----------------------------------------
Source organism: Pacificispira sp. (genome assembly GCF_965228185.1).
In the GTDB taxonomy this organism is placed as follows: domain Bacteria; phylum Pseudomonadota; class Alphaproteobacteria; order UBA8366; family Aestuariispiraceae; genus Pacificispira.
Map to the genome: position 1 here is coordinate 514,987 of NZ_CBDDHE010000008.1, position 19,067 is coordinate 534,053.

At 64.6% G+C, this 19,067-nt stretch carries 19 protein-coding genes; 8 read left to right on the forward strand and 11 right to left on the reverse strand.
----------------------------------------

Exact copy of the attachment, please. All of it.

Source organism: Pacificispira sp. (genome assembly GCF_965228185.1).
In the GTDB taxonomy this organism is placed as follows: domain Bacteria; phylum Pseudomonadota; class Alphaproteobacteria; order UBA8366; family Aestuariispiraceae; genus Pacificispira.
Map to the genome: position 1 here is coordinate 514,987 of NZ_CBDDHE010000008.1, position 19,067 is coordinate 534,053.

At 64.6% G+C, this 19,067-nt stretch carries 19 protein-coding genes; 8 read left to right on the forward strand and 11 right to left on the reverse strand.